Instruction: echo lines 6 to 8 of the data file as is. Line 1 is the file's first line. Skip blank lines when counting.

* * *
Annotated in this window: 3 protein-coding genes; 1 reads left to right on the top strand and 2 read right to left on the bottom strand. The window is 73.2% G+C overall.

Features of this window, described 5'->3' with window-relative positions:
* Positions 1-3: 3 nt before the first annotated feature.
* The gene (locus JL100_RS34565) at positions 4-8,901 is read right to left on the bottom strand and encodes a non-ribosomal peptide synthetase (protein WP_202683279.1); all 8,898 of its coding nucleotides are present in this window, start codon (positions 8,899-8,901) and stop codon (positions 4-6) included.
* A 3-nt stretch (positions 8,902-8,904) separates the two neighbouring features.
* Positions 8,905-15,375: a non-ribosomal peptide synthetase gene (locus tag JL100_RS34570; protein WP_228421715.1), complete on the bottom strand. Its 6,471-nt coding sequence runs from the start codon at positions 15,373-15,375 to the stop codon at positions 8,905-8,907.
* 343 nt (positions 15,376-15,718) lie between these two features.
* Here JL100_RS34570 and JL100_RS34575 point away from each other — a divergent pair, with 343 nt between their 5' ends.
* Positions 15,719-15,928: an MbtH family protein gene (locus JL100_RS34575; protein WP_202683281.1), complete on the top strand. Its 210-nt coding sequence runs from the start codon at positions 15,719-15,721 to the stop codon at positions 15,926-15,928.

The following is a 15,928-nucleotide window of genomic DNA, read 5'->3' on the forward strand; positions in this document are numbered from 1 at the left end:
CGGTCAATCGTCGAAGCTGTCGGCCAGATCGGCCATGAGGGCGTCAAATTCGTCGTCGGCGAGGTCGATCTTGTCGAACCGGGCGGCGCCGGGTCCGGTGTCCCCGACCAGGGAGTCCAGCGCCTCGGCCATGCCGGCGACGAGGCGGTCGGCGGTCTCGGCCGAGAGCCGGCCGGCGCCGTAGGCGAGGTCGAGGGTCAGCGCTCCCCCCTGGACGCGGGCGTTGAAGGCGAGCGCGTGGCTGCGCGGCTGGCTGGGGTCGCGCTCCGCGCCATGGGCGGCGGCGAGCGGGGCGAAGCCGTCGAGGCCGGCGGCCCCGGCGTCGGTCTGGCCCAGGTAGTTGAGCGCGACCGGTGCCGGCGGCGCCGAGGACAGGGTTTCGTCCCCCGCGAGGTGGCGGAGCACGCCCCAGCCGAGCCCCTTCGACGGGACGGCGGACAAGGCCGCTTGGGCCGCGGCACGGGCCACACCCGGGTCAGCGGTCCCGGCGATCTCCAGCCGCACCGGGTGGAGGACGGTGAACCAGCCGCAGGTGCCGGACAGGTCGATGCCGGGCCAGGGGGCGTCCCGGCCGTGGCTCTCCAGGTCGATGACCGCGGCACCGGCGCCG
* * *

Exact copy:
* Positions 8,905-15,375: a non-ribosomal peptide synthetase gene (locus tag JL100_RS34570; protein WP_228421715.1), complete on the bottom strand. Its 6,471-nt coding sequence runs from the start codon at positions 15,373-15,375 to the stop codon at positions 8,905-8,907.
* 343 nt (positions 15,376-15,718) lie between these two features.
* Here JL100_RS34570 and JL100_RS34575 point away from each other — a divergent pair, with 343 nt between their 5' ends.